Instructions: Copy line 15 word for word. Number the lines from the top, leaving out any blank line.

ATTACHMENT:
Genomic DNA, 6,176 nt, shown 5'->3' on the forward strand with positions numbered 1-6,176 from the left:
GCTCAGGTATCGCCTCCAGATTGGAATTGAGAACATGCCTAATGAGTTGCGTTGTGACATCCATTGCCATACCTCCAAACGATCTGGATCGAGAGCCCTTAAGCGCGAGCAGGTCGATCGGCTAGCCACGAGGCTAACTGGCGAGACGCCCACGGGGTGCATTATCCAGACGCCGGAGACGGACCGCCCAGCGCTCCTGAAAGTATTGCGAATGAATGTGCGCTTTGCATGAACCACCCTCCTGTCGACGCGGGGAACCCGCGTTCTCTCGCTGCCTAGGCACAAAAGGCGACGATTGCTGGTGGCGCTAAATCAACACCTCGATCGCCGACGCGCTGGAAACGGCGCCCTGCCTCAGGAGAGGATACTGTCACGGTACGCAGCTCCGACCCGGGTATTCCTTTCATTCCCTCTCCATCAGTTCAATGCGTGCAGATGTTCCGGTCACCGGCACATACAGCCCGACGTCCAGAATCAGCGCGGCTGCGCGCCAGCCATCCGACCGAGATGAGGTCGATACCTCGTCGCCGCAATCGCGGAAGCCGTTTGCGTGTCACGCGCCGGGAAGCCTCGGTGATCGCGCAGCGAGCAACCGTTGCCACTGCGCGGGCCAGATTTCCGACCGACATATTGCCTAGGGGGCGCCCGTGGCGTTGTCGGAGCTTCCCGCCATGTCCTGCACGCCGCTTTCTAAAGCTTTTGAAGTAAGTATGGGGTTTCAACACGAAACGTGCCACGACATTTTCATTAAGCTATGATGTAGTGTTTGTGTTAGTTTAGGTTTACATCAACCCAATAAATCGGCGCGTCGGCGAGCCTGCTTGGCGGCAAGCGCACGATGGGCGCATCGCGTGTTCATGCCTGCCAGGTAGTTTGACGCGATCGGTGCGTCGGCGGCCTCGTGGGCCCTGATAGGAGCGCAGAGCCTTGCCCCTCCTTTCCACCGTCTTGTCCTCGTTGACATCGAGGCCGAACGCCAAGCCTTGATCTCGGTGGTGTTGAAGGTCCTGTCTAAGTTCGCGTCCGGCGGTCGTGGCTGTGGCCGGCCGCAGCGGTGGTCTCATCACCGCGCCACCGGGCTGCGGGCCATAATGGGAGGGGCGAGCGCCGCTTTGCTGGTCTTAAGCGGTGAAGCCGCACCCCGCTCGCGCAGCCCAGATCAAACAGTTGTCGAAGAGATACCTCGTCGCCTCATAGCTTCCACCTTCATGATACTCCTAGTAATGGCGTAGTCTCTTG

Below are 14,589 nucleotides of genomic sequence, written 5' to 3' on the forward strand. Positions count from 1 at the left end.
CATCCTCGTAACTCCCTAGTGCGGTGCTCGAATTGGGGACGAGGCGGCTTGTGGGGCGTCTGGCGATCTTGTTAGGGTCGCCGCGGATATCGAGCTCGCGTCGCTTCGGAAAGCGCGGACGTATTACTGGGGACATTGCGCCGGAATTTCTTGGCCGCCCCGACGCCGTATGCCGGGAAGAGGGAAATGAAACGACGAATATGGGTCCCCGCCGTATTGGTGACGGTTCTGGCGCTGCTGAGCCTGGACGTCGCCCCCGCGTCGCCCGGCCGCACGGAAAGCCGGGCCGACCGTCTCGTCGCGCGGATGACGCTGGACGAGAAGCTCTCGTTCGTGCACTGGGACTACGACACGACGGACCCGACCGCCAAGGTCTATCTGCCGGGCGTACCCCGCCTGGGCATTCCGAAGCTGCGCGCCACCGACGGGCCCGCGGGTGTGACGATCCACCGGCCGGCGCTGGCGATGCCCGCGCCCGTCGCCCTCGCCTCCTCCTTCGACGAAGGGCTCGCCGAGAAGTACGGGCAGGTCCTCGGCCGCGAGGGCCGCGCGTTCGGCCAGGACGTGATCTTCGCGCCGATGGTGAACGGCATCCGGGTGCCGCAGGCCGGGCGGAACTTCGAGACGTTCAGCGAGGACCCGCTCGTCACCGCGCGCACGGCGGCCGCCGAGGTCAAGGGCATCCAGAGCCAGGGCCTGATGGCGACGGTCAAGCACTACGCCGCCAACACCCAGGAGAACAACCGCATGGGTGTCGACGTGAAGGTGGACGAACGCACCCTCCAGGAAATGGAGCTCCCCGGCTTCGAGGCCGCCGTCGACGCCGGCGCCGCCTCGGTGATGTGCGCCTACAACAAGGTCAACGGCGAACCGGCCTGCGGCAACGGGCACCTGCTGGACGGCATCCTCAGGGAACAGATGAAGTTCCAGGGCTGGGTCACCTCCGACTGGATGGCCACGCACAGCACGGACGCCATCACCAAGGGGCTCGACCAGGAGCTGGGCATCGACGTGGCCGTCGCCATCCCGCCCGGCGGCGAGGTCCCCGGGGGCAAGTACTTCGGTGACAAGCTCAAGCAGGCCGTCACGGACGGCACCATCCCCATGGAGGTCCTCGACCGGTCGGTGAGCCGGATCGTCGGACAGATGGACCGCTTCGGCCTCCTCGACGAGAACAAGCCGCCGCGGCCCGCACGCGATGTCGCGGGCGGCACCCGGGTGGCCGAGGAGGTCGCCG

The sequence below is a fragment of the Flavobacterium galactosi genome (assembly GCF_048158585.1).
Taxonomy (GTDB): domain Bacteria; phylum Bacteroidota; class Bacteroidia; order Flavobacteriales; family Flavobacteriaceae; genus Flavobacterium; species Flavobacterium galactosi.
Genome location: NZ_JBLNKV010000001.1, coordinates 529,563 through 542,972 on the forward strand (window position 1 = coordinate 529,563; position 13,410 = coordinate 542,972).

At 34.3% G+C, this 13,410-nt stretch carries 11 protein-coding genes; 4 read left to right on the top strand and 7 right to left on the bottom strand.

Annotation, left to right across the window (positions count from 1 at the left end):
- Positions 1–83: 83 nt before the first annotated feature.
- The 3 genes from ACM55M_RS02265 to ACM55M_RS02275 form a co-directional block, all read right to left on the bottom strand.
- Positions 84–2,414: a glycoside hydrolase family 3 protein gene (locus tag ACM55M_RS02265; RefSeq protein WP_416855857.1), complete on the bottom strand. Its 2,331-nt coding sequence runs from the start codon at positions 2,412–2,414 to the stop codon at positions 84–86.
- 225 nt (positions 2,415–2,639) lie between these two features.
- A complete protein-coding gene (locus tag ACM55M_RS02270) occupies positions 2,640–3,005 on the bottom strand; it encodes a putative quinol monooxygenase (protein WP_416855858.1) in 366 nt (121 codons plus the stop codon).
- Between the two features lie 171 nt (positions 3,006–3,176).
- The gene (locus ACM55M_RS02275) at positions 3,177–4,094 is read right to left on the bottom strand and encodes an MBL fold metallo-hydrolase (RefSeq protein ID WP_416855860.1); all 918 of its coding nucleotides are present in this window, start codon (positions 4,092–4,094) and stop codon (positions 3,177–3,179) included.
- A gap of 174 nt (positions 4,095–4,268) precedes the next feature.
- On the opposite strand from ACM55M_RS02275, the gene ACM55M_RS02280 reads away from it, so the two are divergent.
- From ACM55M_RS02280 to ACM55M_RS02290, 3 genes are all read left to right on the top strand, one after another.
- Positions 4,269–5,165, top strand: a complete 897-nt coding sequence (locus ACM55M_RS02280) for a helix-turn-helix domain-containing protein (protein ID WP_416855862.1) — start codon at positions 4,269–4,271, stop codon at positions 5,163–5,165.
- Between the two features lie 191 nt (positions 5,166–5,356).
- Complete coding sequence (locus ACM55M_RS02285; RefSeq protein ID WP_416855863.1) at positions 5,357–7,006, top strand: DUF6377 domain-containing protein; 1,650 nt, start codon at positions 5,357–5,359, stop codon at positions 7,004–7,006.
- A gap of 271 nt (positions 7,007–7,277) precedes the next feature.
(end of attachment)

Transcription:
- Between the two features lie 171 nt (positions 3,006–3,176).